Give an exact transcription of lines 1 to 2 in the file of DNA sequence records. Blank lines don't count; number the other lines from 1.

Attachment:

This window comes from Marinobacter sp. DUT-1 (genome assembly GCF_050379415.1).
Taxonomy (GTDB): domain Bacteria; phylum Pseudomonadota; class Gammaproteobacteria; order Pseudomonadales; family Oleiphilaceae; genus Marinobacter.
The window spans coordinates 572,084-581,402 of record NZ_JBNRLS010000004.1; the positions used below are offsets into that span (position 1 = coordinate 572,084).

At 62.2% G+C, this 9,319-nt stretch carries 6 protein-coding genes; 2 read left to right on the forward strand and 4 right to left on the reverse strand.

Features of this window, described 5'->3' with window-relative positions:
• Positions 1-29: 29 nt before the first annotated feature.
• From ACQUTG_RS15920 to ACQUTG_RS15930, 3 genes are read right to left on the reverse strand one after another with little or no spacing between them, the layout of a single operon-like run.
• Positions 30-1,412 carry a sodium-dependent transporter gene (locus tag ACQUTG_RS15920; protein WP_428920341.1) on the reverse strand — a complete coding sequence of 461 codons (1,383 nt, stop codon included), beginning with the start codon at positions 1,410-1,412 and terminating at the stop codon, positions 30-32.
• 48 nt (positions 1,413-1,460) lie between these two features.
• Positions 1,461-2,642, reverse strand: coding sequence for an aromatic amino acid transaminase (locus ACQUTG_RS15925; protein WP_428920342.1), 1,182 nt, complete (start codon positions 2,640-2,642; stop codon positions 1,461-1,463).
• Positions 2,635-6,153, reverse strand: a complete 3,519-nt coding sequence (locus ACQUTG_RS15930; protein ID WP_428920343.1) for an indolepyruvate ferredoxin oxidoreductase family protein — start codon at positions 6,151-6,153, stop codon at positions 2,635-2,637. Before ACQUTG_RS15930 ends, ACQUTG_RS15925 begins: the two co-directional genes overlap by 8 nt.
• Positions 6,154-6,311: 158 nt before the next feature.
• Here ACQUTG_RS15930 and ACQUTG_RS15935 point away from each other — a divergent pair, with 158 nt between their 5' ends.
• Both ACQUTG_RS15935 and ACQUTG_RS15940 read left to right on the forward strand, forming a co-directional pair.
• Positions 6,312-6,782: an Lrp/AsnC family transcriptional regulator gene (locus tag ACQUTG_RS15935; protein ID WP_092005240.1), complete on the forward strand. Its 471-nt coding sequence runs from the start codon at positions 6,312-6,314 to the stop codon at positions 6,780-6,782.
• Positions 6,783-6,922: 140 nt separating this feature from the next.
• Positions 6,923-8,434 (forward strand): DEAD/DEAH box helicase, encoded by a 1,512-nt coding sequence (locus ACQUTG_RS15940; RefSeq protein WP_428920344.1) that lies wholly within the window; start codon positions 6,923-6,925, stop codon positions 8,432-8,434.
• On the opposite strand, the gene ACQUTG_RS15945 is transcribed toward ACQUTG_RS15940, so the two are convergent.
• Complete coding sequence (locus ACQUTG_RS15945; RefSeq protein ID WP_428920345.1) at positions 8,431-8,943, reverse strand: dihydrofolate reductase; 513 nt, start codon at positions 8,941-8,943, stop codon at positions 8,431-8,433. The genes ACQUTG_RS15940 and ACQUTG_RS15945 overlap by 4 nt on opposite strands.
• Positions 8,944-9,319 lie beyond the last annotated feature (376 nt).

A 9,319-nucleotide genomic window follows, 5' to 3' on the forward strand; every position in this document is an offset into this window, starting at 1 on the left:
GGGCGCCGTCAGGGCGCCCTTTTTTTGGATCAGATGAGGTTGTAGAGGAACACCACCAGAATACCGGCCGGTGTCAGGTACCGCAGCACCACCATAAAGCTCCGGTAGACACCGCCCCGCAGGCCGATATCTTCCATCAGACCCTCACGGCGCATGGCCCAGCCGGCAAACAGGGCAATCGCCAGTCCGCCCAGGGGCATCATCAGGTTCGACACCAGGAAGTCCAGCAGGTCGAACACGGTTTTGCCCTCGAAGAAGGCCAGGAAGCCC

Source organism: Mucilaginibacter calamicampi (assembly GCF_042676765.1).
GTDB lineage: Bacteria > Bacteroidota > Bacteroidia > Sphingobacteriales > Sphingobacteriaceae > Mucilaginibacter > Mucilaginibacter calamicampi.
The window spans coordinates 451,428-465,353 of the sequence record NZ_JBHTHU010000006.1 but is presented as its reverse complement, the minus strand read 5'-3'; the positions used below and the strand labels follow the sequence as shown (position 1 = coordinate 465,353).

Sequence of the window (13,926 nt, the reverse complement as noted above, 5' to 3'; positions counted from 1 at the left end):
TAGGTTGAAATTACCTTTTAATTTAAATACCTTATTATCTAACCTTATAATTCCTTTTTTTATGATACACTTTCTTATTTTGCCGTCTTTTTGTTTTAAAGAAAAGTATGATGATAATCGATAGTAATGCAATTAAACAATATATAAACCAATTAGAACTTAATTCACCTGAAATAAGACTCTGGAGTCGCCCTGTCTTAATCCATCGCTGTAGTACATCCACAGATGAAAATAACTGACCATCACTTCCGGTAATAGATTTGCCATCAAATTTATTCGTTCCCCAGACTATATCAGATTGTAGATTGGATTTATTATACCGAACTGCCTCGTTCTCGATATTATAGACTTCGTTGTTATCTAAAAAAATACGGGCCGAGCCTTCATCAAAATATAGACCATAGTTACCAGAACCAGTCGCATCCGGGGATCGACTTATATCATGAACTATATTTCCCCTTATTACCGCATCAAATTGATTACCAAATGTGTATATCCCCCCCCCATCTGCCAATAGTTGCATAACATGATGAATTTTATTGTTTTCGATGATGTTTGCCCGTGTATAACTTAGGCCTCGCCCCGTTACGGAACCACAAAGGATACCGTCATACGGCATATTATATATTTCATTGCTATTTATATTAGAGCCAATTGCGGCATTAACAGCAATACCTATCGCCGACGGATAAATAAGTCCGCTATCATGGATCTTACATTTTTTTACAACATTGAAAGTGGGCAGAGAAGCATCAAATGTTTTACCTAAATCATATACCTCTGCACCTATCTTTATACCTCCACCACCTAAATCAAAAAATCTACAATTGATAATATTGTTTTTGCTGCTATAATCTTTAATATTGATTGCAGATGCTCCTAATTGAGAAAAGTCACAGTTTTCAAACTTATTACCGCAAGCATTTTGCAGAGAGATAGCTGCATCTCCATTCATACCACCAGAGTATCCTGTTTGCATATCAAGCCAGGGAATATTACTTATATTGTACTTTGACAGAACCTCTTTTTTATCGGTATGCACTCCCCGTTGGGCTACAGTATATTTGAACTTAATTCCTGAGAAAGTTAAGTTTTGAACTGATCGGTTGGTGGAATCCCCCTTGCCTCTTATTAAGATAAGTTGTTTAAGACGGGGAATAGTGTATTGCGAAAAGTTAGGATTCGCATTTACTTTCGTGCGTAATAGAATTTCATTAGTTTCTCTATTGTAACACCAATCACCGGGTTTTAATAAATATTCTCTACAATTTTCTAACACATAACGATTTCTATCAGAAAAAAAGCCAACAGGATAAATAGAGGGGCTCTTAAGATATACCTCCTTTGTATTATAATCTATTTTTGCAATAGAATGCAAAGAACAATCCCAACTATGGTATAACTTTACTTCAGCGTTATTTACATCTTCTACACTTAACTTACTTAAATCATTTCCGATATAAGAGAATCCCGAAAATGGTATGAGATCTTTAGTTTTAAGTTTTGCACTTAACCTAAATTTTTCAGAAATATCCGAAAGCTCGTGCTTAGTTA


This window comes from Marinobacter sp. DUT-1 (genome assembly GCF_050379415.1).
Taxonomy (GTDB): domain Bacteria; phylum Pseudomonadota; class Gammaproteobacteria; order Pseudomonadales; family Oleiphilaceae; genus Marinobacter.